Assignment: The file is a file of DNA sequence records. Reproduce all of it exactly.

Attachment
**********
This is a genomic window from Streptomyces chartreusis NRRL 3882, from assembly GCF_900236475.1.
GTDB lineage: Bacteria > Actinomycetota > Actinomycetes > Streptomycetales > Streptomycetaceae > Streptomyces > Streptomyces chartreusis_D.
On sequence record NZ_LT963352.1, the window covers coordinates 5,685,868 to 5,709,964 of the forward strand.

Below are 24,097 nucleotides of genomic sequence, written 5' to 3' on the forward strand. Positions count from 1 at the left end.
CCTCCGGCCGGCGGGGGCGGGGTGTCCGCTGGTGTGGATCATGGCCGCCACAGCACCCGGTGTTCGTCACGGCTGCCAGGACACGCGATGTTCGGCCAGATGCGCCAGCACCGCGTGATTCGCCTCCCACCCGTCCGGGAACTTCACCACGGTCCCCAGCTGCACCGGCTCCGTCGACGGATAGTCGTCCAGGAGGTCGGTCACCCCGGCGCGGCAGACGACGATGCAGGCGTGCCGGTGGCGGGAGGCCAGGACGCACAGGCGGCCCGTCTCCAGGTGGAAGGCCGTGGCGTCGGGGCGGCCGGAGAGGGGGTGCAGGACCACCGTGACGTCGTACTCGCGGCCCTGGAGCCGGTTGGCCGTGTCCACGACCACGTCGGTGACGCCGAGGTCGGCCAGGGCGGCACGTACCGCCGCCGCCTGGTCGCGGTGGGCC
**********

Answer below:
This is a genomic window from Streptomyces chartreusis NRRL 3882, from assembly GCF_900236475.1.
GTDB lineage: Bacteria > Actinomycetota > Actinomycetes > Streptomycetales > Streptomycetaceae > Streptomyces > Streptomyces chartreusis_D.
On sequence record NZ_LT963352.1, the window covers coordinates 5,685,868 to 5,709,964 of the forward strand.

Below are 24,097 nucleotides of genomic sequence, written 5' to 3' on the forward strand. Positions count from 1 at the left end.
CCTCCGGCCGGCGGGGGCGGGGTGTCCGCTGGTGTGGATCATGGCCGCCACAGCACCCGGTGTTCGTCACGGCTGCCAGGACACGCGATGTTCGGCCAGATGCGCCAGCACCGCGTGATTCGCCTCCCACCCGTCCGGGAACTTCACCACGGTCCCCAGCTGCACCGGCTCCGTCGACGGATAGTCGTCCAGGAGGTCGGTCACCCCGGCGCGGCAGACGACGATGCAGGCGTGCCGGTGGCGGGAGGCCAGGACGCACAGGCGGCCCGTCTCCAGGTGGAAGGCCGTGGCGTCGGGGCGGCCGGAGAGGGGGTGCAGGACCACCGTGACGTCGTACTCGCGGCCCTGGAGCCGGTTGGCCGTGTCCACGACCACGTCGGTGACGCCGAGGTCGGCCAGGGCGGCACGTACCGCCGCCGCCTGGTCGCGGTGGGCC